If you have water test is positive for arsenic contamination, we can help.
The U.S. Geological Survey is a government agency that collects data related to water sources around the country. A recent USGS study of randomly sampled private bedrock wells concluded that nearly one-fifth of them contain arsenic in concentrations greater than the maximum contamination level allowed for public water supplies. From this data, it can be assumed that approximately 41,000 in Hillsborough, Rockingham, and Strafford Counties have private wells that exceed that level. Private wells are not regulated in the state of New Hampshire and are subsequently seldom tested for arsenic, although it occurs naturally in the area. The State of New Hampshire does recommend individuals test for well water arsenic and other contaminants that affect human health.
Arsenic deposits appear naturally, but also enters groundwater related to semiconductor manufacturing and petroleum production. It is also used as an additive to animal feed and as an herbicide. Arsenic is both colorless and tasteless. Therefore it can only be detected by specific tests. Public water sources are tested regularly, but private well owners are responsible for testing the water themselves.
The human body readily absorbs arsenic through the gastrointestinal system and distributes it throughout the body causing many health issues including cancer of the:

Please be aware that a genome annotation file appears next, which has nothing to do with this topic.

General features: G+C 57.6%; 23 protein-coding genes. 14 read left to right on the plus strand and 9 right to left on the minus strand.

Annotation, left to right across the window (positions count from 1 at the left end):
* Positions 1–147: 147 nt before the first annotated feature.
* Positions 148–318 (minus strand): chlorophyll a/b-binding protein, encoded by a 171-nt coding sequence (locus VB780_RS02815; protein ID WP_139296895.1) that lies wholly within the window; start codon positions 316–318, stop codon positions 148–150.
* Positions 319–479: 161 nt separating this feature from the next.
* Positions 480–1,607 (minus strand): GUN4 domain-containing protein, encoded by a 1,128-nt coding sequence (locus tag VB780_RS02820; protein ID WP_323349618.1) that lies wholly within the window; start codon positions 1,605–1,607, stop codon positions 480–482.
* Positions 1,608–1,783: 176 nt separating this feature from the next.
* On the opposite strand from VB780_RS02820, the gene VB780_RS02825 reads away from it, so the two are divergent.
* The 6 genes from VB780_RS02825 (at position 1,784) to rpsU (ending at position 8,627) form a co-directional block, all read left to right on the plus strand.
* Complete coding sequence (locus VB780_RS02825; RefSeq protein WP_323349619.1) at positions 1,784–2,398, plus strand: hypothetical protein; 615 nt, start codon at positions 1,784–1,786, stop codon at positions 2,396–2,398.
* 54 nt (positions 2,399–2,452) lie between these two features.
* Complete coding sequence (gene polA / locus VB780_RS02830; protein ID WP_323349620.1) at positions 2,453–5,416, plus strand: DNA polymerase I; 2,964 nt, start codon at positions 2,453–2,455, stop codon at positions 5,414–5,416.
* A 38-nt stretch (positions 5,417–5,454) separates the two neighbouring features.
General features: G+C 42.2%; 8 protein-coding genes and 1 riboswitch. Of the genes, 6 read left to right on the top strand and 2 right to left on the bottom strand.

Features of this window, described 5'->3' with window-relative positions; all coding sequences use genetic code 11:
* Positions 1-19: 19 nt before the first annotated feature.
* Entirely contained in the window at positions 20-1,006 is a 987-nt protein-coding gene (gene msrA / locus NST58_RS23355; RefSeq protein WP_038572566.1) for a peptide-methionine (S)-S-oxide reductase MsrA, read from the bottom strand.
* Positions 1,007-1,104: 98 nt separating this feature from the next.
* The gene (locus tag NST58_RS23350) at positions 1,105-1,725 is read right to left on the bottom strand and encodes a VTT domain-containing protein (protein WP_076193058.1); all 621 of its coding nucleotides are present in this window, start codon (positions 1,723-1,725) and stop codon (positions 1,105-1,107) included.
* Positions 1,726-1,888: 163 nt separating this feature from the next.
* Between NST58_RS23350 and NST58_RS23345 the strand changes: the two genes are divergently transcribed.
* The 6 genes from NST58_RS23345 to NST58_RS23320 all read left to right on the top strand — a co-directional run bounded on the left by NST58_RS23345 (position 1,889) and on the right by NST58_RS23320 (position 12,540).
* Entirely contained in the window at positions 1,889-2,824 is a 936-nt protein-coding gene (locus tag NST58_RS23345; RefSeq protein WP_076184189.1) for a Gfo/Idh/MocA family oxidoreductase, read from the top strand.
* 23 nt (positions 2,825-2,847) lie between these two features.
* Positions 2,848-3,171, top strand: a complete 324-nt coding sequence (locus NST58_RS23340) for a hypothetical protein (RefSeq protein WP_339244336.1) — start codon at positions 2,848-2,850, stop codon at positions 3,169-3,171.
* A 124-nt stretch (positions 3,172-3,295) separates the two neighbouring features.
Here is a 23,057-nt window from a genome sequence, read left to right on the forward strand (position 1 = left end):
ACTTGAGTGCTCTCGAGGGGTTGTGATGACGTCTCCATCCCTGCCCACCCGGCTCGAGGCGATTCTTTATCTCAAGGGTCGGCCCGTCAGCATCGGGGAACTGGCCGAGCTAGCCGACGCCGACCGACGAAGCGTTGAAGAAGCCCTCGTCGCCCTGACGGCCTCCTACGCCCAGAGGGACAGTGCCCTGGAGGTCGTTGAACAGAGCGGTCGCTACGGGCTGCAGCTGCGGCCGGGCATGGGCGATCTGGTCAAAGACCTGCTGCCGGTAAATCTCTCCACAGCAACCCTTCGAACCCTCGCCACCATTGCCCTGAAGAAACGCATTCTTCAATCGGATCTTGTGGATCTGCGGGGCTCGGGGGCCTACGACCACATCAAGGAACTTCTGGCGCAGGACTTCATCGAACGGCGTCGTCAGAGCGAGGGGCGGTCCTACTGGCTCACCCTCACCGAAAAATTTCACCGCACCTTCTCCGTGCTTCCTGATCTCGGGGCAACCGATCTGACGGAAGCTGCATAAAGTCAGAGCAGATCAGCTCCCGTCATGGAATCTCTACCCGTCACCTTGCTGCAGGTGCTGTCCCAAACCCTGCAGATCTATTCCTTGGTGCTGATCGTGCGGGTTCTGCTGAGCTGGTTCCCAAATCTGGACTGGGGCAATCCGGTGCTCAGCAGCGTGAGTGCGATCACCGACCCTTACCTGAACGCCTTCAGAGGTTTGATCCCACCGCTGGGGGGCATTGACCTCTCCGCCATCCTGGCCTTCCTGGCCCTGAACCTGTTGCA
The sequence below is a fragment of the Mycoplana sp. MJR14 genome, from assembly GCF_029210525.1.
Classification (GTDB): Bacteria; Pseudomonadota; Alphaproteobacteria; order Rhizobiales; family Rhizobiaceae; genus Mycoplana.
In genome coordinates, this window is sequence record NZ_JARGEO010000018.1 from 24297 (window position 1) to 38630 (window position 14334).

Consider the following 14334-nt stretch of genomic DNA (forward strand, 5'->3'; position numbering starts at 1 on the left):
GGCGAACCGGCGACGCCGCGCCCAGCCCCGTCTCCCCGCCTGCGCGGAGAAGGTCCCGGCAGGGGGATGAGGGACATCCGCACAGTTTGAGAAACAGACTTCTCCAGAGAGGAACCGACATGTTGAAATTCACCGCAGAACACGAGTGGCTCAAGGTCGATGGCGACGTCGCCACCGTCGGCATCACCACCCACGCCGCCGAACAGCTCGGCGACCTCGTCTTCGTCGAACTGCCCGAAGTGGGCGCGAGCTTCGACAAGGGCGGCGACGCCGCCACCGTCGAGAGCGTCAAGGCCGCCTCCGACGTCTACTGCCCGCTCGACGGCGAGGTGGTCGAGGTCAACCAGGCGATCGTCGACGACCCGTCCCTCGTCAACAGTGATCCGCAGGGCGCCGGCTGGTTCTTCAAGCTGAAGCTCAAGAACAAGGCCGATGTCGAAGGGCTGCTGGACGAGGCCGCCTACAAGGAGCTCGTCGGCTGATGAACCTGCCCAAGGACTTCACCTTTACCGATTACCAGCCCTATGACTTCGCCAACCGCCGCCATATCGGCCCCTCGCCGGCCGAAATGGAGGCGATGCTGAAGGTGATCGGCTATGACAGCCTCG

• Nasal passages
Non-cancerous effects can include:
Well, water arsenic levels are a particular concern for families with young children as they are at a much greater risk for arsenic absorption than adults due to the ratio of water consumption to body mass. Pregnant women should also be aware that arsenic will cross the placenta and can contaminate breast milk. While arsenic and other heavy metals can be found naturally in ground water, they can also be released by mining and construction activities. These activities should trigger testing. Since arsenic was used for many years as a pesticide, wells in the area of older orchards should be tested to ensure there is no health risk. Annual testing is vital, but interim testing should be done if any of these factors exist to suggest it.
To determine the appropriate method for removal of the toxins, tests must be done to measure the level of contamination. There are home testing kits for many contaminates, but arsenic testing must be done by a qualified lab.
There are multiple removal methods including:
• Activated alumina media filtration - a filter material designed to remove arsenic and fluoride
• Manganese greensand filtration - filters using glauconitic greensand with a manganese oxide coating
• Anion exchange - a process in which chloride ions are charging resin beds are transferred for arsenic molecules when contaminated water passes through the bed. When the saturation level is reached, the resin is back washed with salt water to push the arsenic molecules into waste water. The system is relatively inexpensive to maintain, but failure can mean a significant amount of arsenic to be dumped back into already treated water.
• Distillation - usually only effective in small quantities.
• Reverse osmosis - an extremely cost effective method of reducing arsenic levels.
Ask the skilled professionals at Skillings and Sons, Inc. to help you make the correct decisions for an efficient purification system. They will guide you through cost and the removal method to employ. They will also determine how often the well should be tested to ensure the continued effectiveness of the system and the absence of well water arsenic. Whether you are buying or selling a home with a well, or if you need to have you're existing well evaluated for safety, contact the water well professionals at Skillings and Sons, Inc. for water testing and recommendations for resolution. Your family deserves safe drinking water.